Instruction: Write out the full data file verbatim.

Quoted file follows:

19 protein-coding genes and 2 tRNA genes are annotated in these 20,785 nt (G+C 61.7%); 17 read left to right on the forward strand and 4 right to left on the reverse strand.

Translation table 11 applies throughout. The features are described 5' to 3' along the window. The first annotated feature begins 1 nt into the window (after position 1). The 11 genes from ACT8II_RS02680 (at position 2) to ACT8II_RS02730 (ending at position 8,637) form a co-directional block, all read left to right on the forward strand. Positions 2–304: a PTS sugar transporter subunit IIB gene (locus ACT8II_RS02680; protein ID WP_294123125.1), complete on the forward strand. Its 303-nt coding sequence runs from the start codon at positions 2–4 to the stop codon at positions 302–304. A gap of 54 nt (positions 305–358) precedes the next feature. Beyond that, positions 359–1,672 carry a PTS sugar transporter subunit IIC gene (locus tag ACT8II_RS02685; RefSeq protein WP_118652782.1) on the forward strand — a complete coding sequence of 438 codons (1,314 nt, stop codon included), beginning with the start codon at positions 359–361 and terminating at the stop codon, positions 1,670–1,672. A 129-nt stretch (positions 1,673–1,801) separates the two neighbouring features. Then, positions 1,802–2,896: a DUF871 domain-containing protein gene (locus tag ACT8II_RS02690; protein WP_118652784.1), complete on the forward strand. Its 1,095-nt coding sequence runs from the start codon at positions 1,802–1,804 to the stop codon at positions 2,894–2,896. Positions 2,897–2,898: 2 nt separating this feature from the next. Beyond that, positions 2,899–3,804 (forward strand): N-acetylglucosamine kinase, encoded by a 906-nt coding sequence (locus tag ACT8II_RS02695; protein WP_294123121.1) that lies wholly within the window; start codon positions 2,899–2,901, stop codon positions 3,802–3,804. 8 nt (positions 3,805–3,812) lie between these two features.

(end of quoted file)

19 protein-coding genes and 2 tRNA genes are annotated in these 20,785 nt (G+C 61.7%); 17 read left to right on the forward strand and 4 right to left on the reverse strand.

Translation table 11 applies throughout. The features are described 5' to 3' along the window. The first annotated feature begins 1 nt into the window (after position 1). The 11 genes from ACT8II_RS02680 (at position 2) to ACT8II_RS02730 (ending at position 8,637) form a co-directional block, all read left to right on the forward strand. Positions 2–304: a PTS sugar transporter subunit IIB gene (locus ACT8II_RS02680; protein ID WP_294123125.1), complete on the forward strand. Its 303-nt coding sequence runs from the start codon at positions 2–4 to the stop codon at positions 302–304. A gap of 54 nt (positions 305–358) precedes the next feature. Beyond that, positions 359–1,672 carry a PTS sugar transporter subunit IIC gene (locus tag ACT8II_RS02685; RefSeq protein WP_118652782.1) on the forward strand — a complete coding sequence of 438 codons (1,314 nt, stop codon included), beginning with the start codon at positions 359–361 and terminating at the stop codon, positions 1,670–1,672. A 129-nt stretch (positions 1,673–1,801) separates the two neighbouring features. Then, positions 1,802–2,896: a DUF871 domain-containing protein gene (locus tag ACT8II_RS02690; protein WP_118652784.1), complete on the forward strand. Its 1,095-nt coding sequence runs from the start codon at positions 1,802–1,804 to the stop codon at positions 2,894–2,896. Positions 2,897–2,898: 2 nt separating this feature from the next. Beyond that, positions 2,899–3,804 (forward strand): N-acetylglucosamine kinase, encoded by a 906-nt coding sequence (locus tag ACT8II_RS02695; protein WP_294123121.1) that lies wholly within the window; start codon positions 2,899–2,901, stop codon positions 3,802–3,804. 8 nt (positions 3,805–3,812) lie between these two features.